Vaso Cubrilovic

Vaso Cubrilovic

Vaso Cubrilovic was born in Bosnia-Herzegovina in 1897. He was a student in Sarajevo when Danilo Ilic recruited him and his friend, Cvijetko Popovic, to help assassinate Archduke Franz Ferdinand. His brother, Veljko Cubrilovic, was also involved in the plot.

On Sunday, 28th June, 1914, Franz Ferdinand and Sophie von Chotkovato were assassinated by Gavrilo Princip. Princip and Nedjelko Cabrinovic were captured and interogated by the police. They eventually gave the names of their fellow conspirators. Muhamed Mehmedbasic managed to escape to Serbia but Vaso, Danilo Ilic, Veljko Cubrilovic, Cvijetko Popovic and Misko Jovanovic were arrested and charged with treason and murder.

Eight of the men charged with treason and the murder of Archduke Franz Ferdinand were found guilty. Under Austro-Hungarian law, capital punishment could not be imposed on someone who was under the age of twenty when they had committed the crime. Nedjelko Cabrinovic, Gavrilo Princip and Trifko Grabez therefore received the maximum penalty of twenty years. Vaso got 16 years and Cvijetko Popovic 13 years. Misko Jovanovic, Danilo Ilic and Veljko Cubrilovic, who helped the assassins kill the royal couple, were executed on 3rd February, 1915.

Vaso was released when the Allies defeated the Central Powers in November 1918. He became a teacher in Sarajevo and went on to become a university professor in Belgrade. After the Second World War, Vaso served as Minister of Forests in Yugoslavia's government.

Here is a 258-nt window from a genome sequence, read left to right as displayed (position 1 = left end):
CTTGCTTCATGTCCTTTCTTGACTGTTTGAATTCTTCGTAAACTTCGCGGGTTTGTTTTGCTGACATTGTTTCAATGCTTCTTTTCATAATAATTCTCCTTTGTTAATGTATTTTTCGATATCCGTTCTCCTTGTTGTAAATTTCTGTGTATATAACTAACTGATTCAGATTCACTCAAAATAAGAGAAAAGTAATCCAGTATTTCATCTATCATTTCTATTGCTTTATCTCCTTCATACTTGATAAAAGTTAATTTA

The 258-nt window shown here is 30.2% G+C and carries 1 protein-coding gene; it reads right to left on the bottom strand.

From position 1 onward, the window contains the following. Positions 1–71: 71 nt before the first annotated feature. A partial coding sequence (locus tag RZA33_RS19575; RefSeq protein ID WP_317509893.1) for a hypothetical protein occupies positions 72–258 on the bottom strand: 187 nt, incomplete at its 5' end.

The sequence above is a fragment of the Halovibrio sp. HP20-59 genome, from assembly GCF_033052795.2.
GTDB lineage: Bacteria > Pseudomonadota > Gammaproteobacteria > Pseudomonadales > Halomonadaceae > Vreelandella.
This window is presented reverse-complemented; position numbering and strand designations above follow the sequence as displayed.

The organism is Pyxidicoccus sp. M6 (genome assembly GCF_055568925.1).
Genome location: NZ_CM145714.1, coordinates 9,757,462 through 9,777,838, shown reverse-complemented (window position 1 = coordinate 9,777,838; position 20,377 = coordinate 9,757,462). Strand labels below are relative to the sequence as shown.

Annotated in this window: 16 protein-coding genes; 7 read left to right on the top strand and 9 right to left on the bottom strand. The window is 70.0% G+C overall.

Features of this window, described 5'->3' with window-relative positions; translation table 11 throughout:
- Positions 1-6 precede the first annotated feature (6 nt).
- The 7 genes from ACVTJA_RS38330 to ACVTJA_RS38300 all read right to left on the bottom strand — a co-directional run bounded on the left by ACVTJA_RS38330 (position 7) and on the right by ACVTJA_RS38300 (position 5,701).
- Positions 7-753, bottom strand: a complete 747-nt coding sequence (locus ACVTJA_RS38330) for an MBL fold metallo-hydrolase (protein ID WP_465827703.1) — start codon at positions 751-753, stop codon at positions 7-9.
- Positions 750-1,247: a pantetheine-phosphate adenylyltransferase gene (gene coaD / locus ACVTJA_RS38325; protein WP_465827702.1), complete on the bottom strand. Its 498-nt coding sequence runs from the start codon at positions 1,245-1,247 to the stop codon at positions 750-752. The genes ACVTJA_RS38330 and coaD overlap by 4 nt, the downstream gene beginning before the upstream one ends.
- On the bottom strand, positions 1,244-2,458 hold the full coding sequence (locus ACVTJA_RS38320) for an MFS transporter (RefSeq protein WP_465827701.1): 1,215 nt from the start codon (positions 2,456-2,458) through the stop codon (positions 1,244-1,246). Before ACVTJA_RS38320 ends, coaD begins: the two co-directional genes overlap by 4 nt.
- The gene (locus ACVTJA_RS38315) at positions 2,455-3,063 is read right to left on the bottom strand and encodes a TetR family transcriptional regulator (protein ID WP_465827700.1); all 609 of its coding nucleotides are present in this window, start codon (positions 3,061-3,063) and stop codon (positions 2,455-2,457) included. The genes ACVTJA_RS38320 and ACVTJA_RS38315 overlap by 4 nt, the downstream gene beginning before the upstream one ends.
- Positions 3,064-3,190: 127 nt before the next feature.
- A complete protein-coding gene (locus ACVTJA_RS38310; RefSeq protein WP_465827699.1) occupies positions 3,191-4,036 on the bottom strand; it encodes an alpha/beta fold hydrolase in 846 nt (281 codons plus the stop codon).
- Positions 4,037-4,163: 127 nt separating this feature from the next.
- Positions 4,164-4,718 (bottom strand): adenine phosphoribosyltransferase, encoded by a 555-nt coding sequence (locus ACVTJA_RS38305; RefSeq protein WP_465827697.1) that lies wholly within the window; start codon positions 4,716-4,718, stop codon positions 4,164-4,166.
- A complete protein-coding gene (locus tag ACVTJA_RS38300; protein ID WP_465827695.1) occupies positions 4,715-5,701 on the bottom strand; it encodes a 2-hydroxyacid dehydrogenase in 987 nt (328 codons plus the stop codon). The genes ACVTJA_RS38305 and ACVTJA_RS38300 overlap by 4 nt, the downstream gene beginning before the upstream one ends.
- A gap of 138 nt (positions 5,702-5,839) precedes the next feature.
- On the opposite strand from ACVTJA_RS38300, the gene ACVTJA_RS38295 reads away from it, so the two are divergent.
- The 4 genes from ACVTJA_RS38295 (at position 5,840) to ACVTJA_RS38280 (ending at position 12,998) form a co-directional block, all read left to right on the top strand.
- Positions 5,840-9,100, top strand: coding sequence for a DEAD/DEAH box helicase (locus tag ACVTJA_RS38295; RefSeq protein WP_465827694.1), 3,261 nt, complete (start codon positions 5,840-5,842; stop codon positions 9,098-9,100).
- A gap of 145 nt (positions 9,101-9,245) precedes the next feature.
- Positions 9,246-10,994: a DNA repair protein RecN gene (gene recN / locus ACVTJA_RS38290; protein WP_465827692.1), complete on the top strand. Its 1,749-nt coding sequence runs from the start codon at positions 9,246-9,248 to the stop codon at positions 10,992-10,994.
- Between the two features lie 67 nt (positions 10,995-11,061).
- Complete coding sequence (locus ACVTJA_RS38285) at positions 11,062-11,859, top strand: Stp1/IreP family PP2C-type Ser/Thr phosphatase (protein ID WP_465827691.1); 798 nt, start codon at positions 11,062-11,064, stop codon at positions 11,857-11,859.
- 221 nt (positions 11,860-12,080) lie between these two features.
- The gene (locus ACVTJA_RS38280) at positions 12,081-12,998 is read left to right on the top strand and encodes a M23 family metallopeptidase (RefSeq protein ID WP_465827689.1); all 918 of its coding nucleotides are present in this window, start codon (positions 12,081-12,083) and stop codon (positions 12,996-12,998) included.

Primary Sources

(1) Veljko Cubrilovic, statement in court (October, 1914)

I am an opponent of assassinations and revolutions for the traces they leave behind are too bloody. That is the case here. I believe in the evolution of the spirit, of ideas; I rely on progress, not on action.

(2) Dr. Rudolf Zistler defended Veljko Cubrilovic at his trial (October, 1914)

We must not lose sight of the fact that this is a historic trial; that the eyes of the whole world look on this illustrious court today; and that the world waits curiously for the sentence that will be pronounced in this hall of judgment.

Future generations and historians will speak of this trial. For this reason, the sentences must not be brutal; they must be just and endure as a bright page in the annals of criminal jurisprudence, before the tribunal of civilization, and of posterity.